Did you know that studies show 88% of the children in our churches will leave the faith after high school? It is a shocking number, I know. Some researchers say that it is the parents fault; others say it is the churches fault. But what if it was no one’s fault? Some of us have been blessed to have children grow up in the church, and continue in the faith after graduating from high school, but what about those of us who have not been so lucky? Is it our fault, or is it all the plan of God for each and every person who has ever been born into this world.
Recently, I have had to go through the experience of watching my children fall away from God. I have had to listen to their decision to “go their own way” and “do their own thing”. I have had them tell me it’s not that they don’t believe in God, or in Jesus, they just need to do life on their own for awhile. This is a hard, heart breaking thing to hear from your children, especially when they were once so on fire for God. They would go to Sunday School, Youth Group and come home fired up for Christ. So what happened? Why have they chosen to leave? As I ask these questions, I am reminded of the Prodigal Son. This father had two sons, one chose to follow with his father and continue “in the faith”, while the other chose to “live his life”. Was the father at fault? Or was the church at fault? Jesus tells us, neither was at fault, it all took place so that each child could experience the love and mercy of God for themselves.
“Then He said, ‘A certain man had two sons. And the younger of them said to his father, ‘Father, give me the portion of goods that falls to me.’ So he divided to them his livelihood. And not many days after, the younger son gathered all together, journeyed to a far country, and there wasted his possessions with prodigal living.” Luke 15:11-13
The father illustrates for us the love of God for each and every soul upon this earth. This father’s love would allow rebellion and would respect man’s will. God too allows rebellion and respect’s each ones desire to live life the way they choose. God does not force Himself upon anyone, but allows them to experience life, with or without Him. The father more than knew the troubles that this prodigal son was going to face, but he allowed him to go and to bear the consequences for his own actions. So does God allow us to go and to bear the consequences of the choices we make, with or without Him.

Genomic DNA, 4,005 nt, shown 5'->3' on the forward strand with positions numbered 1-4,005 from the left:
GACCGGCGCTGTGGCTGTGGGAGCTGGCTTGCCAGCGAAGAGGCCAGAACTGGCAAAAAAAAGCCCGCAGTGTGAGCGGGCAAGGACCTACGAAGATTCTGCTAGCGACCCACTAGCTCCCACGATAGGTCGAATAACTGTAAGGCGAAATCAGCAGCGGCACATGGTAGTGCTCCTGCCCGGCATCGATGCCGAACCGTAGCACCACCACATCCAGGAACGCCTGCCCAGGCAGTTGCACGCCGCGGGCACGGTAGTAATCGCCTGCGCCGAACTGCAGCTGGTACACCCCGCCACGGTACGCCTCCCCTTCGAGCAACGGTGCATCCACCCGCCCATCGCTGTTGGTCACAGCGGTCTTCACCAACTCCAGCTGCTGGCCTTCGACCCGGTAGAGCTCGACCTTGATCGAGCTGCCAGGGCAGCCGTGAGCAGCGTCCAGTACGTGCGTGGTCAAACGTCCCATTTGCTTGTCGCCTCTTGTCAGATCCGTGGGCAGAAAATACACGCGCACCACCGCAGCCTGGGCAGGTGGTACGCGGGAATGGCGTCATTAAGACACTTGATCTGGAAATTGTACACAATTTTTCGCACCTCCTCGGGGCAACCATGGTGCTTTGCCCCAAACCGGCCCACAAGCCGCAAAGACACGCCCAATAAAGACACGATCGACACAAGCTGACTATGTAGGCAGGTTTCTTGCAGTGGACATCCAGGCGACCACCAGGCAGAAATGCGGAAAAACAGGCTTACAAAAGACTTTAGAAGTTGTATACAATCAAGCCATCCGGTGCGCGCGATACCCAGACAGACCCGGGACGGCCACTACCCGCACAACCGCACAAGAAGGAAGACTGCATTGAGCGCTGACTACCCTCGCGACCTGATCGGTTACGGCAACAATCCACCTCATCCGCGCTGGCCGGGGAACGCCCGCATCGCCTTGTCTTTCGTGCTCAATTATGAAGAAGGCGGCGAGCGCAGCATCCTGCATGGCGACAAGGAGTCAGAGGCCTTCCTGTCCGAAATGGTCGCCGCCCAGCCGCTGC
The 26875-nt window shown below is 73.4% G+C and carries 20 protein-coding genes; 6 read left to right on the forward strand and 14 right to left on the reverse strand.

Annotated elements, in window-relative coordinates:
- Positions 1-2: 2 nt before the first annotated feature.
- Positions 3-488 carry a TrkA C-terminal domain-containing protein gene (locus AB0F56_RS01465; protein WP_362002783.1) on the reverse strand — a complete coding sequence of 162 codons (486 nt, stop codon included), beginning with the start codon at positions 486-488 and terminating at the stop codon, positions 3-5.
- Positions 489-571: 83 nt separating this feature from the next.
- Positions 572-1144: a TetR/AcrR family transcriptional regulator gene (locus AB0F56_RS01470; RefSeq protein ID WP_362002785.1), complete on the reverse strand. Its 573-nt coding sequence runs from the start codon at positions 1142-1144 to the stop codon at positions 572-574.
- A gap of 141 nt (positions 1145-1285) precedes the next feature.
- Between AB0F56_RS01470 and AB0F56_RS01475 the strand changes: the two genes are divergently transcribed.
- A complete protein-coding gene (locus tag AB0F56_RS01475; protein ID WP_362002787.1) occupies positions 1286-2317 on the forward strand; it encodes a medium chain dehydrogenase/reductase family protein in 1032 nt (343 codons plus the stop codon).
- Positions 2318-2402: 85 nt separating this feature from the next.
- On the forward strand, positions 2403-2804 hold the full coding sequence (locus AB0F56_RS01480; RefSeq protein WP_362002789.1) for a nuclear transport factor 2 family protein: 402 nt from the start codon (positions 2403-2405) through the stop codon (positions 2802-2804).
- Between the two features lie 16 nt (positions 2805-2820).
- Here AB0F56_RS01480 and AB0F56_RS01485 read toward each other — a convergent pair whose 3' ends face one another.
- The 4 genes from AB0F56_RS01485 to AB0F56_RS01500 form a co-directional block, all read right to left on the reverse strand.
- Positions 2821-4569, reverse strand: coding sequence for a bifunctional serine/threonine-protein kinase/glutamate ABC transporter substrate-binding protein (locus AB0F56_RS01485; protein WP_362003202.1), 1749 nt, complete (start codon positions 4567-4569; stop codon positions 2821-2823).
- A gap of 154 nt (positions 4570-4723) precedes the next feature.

“But when he had spent all; there arose a severe famine in that land, and he began to be in want.” Luke 15:14
Do you believe that this famine was by chance? I don’t, I believe that God orchestrated the events surrounding the life of this younger son who chose to walk away. Matthew 5:45 tells us that God makes the sun to rise on the just as well as the unjust. There is no one born on the face of this earth that is not under the sovereign power of God. Even Pharaoh, though he was a heathen, was still under the power of God. So then, that being the case, why do we try to blame ourselves for the choices our children make? God is in control, even over the children who choose to leave the faith. Instead of trying to make them come back, let us do as God did for this son who walked away.
“Then he went and joined himself to a citizen of that country, and he sent him into the fields to feed swine. And he would gladly have filled his stomach with the pods that the swine ate, and no one gave him anything. But when he came to himself, he said, ‘How many of my father’s hired servants have bread enough to spare, and I perish with hunger? I will arise and go to my father, and will say to him, ‘Father, I have sinned against heaven and before you, and I am no longer worthy to be called your son. Make me like one of your hired servants.’ And he arose and came to his father. But while he was still a great way off, his father saw him and had compassion, and ran and fell on his neck and kissed him. And the son said to him, ‘Father, I have sinned against heaven and before you, I am no longer worthy to be called your son.’” Luke 15:15-20
This son did experience life apart from his father; he experienced hurt and pain, trouble and trials. His father knew that he would have to go through some pretty tough times because of the way he had chosen to live. But the father acknowledged his son’s independence, even against his better judgment. My husband and I have been pretty harshly judged for allowing our children to live in the lives they have chosen to live. But when did God force His way upon any of us? Both my children are considered adults, I no longer have much say over what they do or don’t do. They are old enough to vote, to die for their country and no longer live under my roof. So how is the life that they have chosen to live our fault? It isn’t. We have raised them as God has directed us, now it is time for us to let them go and let God do what He does best, bring them to a personal knowledge of their need for Him in their lives.